My life as a Musician-What it taught me about learning


imgresMy purpose in this blog, Reach for the Stars, is exactly that: to motivate teachers, parents and administrators to inspire their students to reach for the stars. I talk about my view of how to do this and my educational passions. I have had the privilege to have two careers, the first one as a professional musician, and the second as an educational consultant and teacher to create and implement integrated arts programs. I don’t talk about my music career in this venue for several reasons. The first is that it is past for me and a life from which I decided to move forward for several reasons. Second, my purpose in this blog is not to talk about my life, but to inspire others to find theirs. This morning I read this blog post and I realized that I make daily references to students about skills that I have, that I learned in my time studying music or as a musician. I don’t label them as such, but their importance is never understated in my mind. I wouldn’t trade those skills or that time for anything.

Music is the ultimate activity to boost critical thinking skills. It is another language through which one interprets the works of others, maybe through both words and notes, and has to do more than one thing at a time. It requires one to practice skills that will build on the next level of mastery (like mathematics). It uses the spatial and analytical skills of math and the physics of acoustics and the science of sound. You must understand history and political situations of the times as well as other art forms used. There is physical involvement and coordination and literature and above all CREATIVE EXPRESSION, my favorite term to repeat ad nauseam.

Teachers and students alike that know me (even going back to my music students) understand my mantra: Learning is a process and a series of experiences through which trial and error will give you a product, not one that may be final, just final for now. As you evolve through this process, you will refine and improve. It is never-ending. The need to be done just will not work. Every day and every experience is different, building on what you will do next.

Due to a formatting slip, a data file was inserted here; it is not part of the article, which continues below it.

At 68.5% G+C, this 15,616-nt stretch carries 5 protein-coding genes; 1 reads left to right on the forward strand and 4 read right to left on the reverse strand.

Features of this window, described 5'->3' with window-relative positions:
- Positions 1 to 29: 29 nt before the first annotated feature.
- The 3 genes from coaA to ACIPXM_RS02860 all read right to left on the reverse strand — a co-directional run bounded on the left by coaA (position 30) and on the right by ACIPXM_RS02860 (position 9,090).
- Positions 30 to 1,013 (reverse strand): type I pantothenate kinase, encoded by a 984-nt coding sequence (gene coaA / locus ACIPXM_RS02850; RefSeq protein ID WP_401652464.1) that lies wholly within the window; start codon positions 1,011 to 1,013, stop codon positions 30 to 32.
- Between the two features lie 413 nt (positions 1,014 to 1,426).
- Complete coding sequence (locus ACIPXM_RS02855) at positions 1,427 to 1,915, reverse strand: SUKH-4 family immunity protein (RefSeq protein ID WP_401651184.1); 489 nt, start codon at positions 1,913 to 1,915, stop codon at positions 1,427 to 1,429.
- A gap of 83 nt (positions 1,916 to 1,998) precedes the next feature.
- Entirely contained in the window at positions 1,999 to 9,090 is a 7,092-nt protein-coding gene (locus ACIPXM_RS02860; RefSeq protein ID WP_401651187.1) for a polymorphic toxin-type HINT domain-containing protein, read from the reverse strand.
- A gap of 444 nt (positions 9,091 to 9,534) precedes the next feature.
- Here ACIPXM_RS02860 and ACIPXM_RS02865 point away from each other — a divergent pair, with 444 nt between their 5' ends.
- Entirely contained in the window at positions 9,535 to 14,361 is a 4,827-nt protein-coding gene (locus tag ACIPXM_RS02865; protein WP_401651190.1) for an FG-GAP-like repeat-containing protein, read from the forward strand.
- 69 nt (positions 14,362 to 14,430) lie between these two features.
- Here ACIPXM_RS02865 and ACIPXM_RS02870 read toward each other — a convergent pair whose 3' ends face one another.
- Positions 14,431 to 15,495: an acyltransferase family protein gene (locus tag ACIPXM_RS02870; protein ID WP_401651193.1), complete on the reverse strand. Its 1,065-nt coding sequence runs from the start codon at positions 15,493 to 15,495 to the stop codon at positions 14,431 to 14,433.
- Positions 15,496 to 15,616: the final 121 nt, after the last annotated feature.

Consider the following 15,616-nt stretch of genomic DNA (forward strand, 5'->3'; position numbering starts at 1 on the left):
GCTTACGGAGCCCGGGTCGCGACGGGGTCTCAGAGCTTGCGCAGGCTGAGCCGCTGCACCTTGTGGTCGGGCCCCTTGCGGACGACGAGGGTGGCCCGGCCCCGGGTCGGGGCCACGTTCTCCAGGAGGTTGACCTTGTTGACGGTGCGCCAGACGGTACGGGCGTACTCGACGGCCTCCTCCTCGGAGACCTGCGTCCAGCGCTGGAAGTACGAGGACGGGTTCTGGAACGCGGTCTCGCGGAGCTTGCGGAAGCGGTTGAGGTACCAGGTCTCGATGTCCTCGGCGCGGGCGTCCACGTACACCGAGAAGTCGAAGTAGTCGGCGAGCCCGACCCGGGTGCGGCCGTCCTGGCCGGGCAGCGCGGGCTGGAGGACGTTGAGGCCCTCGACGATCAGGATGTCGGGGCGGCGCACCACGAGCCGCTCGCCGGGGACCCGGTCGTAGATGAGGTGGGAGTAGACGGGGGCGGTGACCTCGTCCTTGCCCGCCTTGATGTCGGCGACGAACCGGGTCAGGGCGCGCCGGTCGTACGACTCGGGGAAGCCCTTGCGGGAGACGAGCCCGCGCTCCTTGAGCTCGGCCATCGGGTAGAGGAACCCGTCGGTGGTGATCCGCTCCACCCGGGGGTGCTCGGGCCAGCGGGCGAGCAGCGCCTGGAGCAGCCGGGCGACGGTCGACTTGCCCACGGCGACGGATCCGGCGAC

Back to my music days. . . I know that as a student who earned two degrees in vocal performance that I understood one thing for sure about music education: No matter how smart you are, how talented you are, or how much money you have, you will have to work at this. Although certain aspects of those characteristics which are present in more or less amounts do make a difference, the bottom line is no one buys or fakes their way into a career in music. I enjoyed the daily work at drills, equating that to what an Olympic athlete would do to become the best. I loved working with others to perfect my craft, analyzing and using the process to improve. I was short on patience I suppose, but again, I loved the learning, the process and working at something to improve. These skills apply to anything. I had the discipline to repeat and perfect without frustration(at least most of the time).

I recall studying in Italy with a well-known Maestro and spending countless hours in his dark, dingy studio, repeating one phrase of a famous aria over and over for days to get it right. It was probably 2 seconds of music. So therein lies the lesson. We need to work at things to get better. Education is a process that one embarks through life in which we integrate and incorporate all of our skills as human beings. We take these things and try to make something new-whether it is my version of a piece of music or someone else’s idea on how to make a better Mars Rover. As I have said to students, “You go through life collecting things in your bucket, when the time is right, you start to take things out of your bucket to share.” Now I am taking things out and at the same time, putting new things in. And above all, one must have something to say. Both the arts and sciences are vehicles for this “something to say.” The vessel is all that differs.

So, I have told you more about who I am and what makes me passionate about education, not just music education, but the thorough and inclusive education that our children deserve. Teachers and parents please take my message to heart. Don’t think music is only for the super talented, super smart or super rich. It is for all children. These are life lessons that can’t be learned any other way.

Taylor class with STEAM projects

STEAM students display their projects

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